In 2021, 129 officers died in the line of duty, according to the FBI’s Law Enforcement Officers Killed and Assaulted database. Seventy-three of those officers were killed feloniously, almost entirely by firearms. However, law enforcement does not rank in the top ten most deadly professions in the US, according to the Bureau of Labor Statistics (BLS).

The FBI collects data from law enforcement agencies in the US on assaults and deaths of officers. Deaths are broken down into two categories: felonious, meaning purposefully killed, and accidental. The available data only includes deaths occurring on the job. It doesn’t include work-related exposures that may lead to illness or death. COVID-19, 9/11-related illnesses, and suicides are all excluded from the data[1].

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What is the top cause of death for police officers on duty?

Felonious killings were the top cause of death for law enforcement officers on duty, reaching a 25-year high in 2021, with 73 deaths. The majority of killings were committed using a firearm, which is consistent for the last 25 years of data. Five of the felonious killings in 2021 were unprovoked attacks on law enforcement officers. The rest occurred during regular police activity such as traffic stops or investigations.

Fifty-six officers were accidentally killed in 2021. Fifty-two of those deaths came from motor vehicle crashes. Accidental deaths of law enforcement officers on the job decreased sharply after 2012. A National Institute of Justice study addresses some reasons for the decline.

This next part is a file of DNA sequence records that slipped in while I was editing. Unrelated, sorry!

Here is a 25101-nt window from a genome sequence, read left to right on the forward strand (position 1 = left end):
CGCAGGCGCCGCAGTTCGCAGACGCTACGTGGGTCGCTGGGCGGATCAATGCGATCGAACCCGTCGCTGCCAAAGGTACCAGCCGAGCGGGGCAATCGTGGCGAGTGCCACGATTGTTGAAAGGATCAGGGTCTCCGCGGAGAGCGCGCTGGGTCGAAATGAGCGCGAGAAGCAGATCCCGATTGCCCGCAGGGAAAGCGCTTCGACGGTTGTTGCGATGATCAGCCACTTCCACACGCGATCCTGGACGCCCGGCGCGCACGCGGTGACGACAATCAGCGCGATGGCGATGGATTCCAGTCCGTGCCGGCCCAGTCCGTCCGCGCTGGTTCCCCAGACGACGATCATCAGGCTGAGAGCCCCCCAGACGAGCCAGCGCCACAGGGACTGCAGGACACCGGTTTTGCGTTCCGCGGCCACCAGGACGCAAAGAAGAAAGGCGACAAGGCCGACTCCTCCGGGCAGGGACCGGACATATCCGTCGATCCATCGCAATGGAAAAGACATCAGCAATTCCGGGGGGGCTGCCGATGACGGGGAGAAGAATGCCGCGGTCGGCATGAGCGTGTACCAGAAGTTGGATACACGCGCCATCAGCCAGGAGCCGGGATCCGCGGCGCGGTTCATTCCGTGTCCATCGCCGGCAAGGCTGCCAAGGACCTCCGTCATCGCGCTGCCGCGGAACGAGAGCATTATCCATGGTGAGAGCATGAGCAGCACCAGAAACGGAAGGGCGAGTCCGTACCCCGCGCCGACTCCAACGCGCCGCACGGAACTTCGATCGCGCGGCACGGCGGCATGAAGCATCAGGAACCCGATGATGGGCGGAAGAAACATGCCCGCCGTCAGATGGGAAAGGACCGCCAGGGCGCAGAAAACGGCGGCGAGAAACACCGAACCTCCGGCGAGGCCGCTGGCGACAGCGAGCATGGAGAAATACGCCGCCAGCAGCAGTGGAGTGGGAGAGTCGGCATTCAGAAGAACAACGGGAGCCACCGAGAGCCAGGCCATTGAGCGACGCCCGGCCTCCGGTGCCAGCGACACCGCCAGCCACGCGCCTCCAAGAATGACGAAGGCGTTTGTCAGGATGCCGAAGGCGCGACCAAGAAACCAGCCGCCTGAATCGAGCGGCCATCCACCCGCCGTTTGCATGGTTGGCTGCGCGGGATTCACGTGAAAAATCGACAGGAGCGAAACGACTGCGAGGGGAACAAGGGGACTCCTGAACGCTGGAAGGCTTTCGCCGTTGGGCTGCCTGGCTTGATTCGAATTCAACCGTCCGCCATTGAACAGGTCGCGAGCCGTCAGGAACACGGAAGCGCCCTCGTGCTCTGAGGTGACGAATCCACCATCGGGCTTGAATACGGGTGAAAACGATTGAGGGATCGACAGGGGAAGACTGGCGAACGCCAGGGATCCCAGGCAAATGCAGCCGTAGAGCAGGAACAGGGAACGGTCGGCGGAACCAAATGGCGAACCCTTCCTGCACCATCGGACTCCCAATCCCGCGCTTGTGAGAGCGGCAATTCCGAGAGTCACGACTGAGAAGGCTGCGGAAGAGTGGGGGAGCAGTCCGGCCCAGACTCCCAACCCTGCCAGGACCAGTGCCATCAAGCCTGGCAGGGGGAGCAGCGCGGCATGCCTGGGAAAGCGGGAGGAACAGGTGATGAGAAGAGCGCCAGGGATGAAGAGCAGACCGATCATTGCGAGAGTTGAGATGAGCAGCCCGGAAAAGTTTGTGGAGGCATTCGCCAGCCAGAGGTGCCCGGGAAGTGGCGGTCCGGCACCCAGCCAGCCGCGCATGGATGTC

For example, one common cause of accidental deaths is when officers exit a vehicle on the roadway, which makes it more likely they’ll be struck by other vehicles.

The study showed that agencies that increased training and required reflective gear for patrol officers had fewer accidental deaths after exiting vehicles. Additionally, better airbag technology and increased seat belt usage helped prevent deaths while driving.

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Which areas of the US had the highest number of law enforcement officers killed on duty?

Fourteen officers were killed in cities with less than 10,000 residents, the highest amount of any city size. Metropolitan and nonmetropolitan[2] police departments had similar amounts of deaths, at 13 and 12 officers killed respectively.

Seventy officers were killed in the South, more than twice the rate of any other region. The South also has roughly double the amount of law enforcement officers than any other region, according to BLS employment data.

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Law enforcement is not the deadliest profession.

Law enforcement does not rank in the top ten most deadly professions in the US. BLS ranked the professions by number of on-the-job fatalities per 100,000 full-time employees for 2020. Fishing and hunting workers had the highest fatality rate at 132 deaths per 100,000 workers. There were about 32,000 full-time fishing and hunting workers as of 2020. For law enforcement, that rate was about 13 deaths per 100,000 officers. This places law enforcement as the 18th highest industry for on-the-job deaths. There were about 665,000 people working full-time in law enforcement in 2020.

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Law Enforcement Officers Killed and Assaulted
Census of Fatal Occupational Injuries, 2020
Occupational Employment and Wages: Police and Sheriff's Patrol Officers

The 2001 data excludes the 72 officers who died in the 9/11 attacks.


Metropolitan police departments are associated with city and towns. Nonmetropolitan police departments are associated with counties and states.